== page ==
Research

Valmir Magjuni

Major: Philosophy
Minor: Economics
Faculty Advisor: Professor Jan Kubik

Policy Presentation Theme: War, Development and Sustainable Peace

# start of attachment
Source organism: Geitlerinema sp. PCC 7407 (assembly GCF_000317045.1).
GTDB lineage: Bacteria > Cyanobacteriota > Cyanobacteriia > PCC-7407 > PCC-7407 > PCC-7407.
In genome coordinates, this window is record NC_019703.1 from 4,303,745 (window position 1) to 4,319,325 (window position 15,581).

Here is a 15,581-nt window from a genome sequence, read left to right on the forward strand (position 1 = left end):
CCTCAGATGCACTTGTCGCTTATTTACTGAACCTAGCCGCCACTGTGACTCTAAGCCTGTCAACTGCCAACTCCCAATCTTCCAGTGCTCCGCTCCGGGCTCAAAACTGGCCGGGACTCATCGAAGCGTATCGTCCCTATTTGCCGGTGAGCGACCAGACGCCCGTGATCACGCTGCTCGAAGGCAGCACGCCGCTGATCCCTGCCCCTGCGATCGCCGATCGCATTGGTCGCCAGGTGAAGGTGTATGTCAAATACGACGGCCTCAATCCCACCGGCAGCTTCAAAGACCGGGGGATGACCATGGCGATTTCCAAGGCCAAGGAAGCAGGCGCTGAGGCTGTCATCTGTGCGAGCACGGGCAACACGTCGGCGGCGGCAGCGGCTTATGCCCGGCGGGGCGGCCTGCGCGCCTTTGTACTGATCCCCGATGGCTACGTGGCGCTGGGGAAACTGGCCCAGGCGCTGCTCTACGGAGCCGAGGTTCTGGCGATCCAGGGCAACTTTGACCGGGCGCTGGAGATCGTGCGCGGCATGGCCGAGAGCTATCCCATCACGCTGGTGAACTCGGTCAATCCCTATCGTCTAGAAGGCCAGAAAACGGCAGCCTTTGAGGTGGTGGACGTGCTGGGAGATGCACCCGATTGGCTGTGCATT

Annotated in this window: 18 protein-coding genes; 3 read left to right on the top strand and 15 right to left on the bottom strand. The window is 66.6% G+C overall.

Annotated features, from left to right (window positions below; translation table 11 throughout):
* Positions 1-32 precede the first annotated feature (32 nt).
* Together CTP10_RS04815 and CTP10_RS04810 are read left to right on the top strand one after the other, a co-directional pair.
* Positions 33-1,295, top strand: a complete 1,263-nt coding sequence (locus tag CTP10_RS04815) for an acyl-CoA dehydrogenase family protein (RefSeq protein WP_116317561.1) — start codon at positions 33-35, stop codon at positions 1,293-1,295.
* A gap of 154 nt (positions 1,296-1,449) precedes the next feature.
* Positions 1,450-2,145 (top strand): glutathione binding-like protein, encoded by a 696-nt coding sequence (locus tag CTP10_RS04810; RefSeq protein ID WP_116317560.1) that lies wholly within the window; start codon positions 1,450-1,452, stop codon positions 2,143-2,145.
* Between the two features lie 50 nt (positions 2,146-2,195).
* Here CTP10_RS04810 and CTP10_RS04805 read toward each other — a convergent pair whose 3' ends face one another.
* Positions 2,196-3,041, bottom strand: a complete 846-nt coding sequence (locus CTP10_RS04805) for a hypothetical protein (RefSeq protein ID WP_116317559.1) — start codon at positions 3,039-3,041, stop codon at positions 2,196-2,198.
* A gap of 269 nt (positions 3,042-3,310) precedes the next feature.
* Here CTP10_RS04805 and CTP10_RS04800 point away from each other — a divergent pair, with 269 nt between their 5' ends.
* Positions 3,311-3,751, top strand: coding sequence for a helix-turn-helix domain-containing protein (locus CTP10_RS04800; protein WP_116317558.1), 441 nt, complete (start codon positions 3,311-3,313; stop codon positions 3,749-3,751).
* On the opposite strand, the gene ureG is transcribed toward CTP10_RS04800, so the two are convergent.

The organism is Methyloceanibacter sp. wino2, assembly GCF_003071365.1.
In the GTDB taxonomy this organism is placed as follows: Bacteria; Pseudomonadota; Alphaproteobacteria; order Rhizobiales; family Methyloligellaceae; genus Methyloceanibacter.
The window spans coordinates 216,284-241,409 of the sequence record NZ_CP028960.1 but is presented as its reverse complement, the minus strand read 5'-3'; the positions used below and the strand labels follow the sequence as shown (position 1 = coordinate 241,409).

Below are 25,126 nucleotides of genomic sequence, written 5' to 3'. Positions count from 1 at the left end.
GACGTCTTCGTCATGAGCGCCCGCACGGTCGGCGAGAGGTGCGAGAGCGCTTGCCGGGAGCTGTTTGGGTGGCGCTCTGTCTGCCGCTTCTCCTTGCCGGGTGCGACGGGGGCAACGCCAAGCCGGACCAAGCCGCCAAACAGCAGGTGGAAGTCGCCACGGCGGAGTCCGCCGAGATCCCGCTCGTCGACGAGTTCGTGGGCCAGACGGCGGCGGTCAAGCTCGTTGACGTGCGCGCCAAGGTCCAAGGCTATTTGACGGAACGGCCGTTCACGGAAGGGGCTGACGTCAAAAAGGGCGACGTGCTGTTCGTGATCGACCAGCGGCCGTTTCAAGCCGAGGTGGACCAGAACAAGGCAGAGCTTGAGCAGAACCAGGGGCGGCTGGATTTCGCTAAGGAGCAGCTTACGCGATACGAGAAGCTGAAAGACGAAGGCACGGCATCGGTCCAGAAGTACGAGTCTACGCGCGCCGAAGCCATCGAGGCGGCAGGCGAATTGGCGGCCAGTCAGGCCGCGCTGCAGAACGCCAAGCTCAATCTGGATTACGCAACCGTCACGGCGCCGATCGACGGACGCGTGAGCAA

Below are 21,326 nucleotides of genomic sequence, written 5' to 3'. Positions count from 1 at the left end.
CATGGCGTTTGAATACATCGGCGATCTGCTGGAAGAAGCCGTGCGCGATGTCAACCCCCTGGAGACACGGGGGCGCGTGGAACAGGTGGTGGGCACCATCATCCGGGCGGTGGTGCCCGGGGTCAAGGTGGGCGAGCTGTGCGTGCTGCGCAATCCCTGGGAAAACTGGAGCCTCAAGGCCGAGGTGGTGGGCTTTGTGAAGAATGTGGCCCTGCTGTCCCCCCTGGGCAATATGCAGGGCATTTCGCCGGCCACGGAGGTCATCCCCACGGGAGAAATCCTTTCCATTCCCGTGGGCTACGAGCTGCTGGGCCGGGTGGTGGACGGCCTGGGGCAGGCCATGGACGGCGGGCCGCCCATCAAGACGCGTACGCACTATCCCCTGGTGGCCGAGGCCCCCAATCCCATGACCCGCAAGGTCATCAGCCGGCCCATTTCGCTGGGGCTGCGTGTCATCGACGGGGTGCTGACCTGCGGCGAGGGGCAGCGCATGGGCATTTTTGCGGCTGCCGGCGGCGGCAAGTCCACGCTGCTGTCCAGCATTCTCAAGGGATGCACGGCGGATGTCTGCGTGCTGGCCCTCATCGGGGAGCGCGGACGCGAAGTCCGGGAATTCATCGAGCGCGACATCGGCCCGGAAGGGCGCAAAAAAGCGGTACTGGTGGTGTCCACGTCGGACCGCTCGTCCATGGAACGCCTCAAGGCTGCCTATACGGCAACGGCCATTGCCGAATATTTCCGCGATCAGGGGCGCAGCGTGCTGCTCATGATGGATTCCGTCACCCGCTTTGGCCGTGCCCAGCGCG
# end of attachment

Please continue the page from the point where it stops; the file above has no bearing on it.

Twelve years after Kosovo declared independence, it continues to struggle with high unemployment, low amounts of foreign direct investment, inefficient democratic processes, and high levels of corruption. This paper investigates the origins of corruption in Kosovo and proposes solutions to ameliorate the corruption problem. Drawing on the a wide range of academic literature, I find that the root cause of corruption in Kosovo is a patronage system that was established in the early 1990s and which grew out of the informal institutions created by the Albanians during Serbia’s occupation of Kosovo. Once the leaders of these informal institutions were selected, they gained control of the new institutions that were created following the expulsion of Serbia in 1999. Once elected to official positions in Kosovo’s new government and economic systems, they grew the patronage system by rewarding their supporters monetarily and with government positions. The key reforms I suggest are: increase accountability for public officials by shielding judges from political pressures; eliminate government jobs designed to support the patronage system; and weaken the ties between local governments and the community by making certain functions like tax collecting a federal matter.